PM's biggest risk is that he will face Commons defeat for first time

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Indy Politics

The Terrorism Bill reaches its report stage in the Commons this afternoon when proposed amendments are considered. Most of its measures carry broad support, but some have proved controversial, including plans to outlaw "glorification" of terrorism and the proposal to lock up terrorist suspects without charge for up to 90 days.

Last week the Government won a vote on the "glorification" proposal by just one vote after 34 Labour MPs rebelled. In the face of near-certain defeat, Charles Clarke was forced hours later to withdraw the detention proposal.

So what will happen today?

After days of arm-twisting of Labour MPs, even wheeling in the police to bolster his case, Tony Blair will press ahead with the 90-day plan. His only concession has been to offer a so-called "sunset clause" guaranteeing that the measure will have to be approved again by MPs in a year.

The first Commons vote on the detention period will be on the 90-day proposal.

There will be no further votes if ministers win. But if the Government loses, or if Mr Clarke has to withdraw the proposal again because he fears defeat, MPs are likely to vote on a detention period of 28 days. This compromise is supported by the Tories, Liberal Democrats and dissident Labour MPs.

If that is defeated, MPs would vote on a proposal from loyalist Labour MP Janet Anderson to increase the detention period to 60 days.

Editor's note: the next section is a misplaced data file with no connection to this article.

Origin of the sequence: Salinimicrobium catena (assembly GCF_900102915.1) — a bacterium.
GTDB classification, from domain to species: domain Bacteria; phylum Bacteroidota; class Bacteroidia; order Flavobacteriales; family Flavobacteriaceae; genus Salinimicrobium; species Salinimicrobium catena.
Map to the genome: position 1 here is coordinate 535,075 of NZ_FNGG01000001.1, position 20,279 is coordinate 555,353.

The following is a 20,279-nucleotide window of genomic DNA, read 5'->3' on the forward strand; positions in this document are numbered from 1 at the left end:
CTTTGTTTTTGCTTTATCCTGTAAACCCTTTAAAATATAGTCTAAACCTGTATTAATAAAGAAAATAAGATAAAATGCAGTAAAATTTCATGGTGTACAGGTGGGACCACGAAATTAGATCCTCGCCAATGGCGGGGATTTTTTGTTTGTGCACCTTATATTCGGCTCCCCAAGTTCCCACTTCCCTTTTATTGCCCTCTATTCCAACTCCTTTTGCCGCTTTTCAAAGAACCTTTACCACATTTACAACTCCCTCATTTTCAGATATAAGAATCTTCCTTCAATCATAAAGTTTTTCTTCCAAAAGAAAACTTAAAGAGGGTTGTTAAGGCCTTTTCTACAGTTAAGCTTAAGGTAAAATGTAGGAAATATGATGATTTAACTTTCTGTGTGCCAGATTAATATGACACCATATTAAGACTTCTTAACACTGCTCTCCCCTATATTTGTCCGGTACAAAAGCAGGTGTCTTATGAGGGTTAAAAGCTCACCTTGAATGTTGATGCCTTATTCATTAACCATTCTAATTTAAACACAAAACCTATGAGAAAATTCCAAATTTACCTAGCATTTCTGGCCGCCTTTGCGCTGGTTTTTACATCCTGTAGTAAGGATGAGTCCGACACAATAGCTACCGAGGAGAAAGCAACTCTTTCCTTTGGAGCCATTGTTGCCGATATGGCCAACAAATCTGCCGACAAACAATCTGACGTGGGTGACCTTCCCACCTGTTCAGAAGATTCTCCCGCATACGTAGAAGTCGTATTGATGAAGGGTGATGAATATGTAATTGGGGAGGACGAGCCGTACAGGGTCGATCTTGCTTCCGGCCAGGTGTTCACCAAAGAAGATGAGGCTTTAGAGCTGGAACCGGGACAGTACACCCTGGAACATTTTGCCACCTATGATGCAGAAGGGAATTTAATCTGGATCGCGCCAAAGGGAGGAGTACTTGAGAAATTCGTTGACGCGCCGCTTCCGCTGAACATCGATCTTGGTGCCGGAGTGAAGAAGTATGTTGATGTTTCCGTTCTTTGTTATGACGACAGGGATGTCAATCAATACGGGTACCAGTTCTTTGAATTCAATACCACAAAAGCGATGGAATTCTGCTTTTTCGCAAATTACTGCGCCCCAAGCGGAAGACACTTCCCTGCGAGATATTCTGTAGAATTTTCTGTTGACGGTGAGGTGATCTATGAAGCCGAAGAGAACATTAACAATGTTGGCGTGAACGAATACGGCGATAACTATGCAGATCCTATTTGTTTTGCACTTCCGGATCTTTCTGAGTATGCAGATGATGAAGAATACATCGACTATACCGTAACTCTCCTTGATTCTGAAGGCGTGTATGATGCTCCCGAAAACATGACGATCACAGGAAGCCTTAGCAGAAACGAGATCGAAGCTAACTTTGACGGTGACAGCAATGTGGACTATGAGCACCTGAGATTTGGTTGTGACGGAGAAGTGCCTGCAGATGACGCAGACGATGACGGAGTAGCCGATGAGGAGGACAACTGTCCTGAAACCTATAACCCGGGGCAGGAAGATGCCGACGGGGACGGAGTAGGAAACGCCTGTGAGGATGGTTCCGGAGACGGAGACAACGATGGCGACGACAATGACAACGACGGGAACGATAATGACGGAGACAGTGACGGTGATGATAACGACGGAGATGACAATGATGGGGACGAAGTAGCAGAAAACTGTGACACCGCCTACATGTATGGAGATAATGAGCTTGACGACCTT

Were that also voted down, the Bill would be in chaos.

What are Mr Blair's tactics?

His refusal to back down over 90 days has surprised the Home Office. But the Prime Minister is determined not to appear to be in retreat on an issue he has championed. He believes the mood among his backbenchers is shifting in his direction and he has told them the issue could produce a party political dividend.

Mr Blair is convinced the public strongly supports tougher measures against terrorist suspects and that it will do no harm to have the Tories and Labour on different sides of the argument.

What are the risks he is running?

The biggest, obviously, is that for the first time in eight years he will be defeated in the Commons as MPs throw out the 90-day proposal. Such a humiliating reverse would ignite fresh speculation over his future.

Victory carries more subtle risks. He will have forced through contentious legislation in the teeth of fierce opposition, perhaps relying on Tory votes to scrape though. That outcome would hardly shore up his standing with MPs and party activists.

Will the Government win?

The bookies are offering odds of 1/2 that Mr Blair will get his way, but the numbers remain desperately close. The chances have improved slightly because some Labour critics have changed position and a handful of Tories are preparing to back the Government.

What happens then?

The Bill will get its third reading in the Commons tomorrow, before going to the House of Lords. The Government had hoped to push the Bill on to the statute book by Christmas, but that is highly optimistic. The Lords is expected to throw out any increased detention period and the "glorification" proposal, returning an emasculated Bill to MPs.

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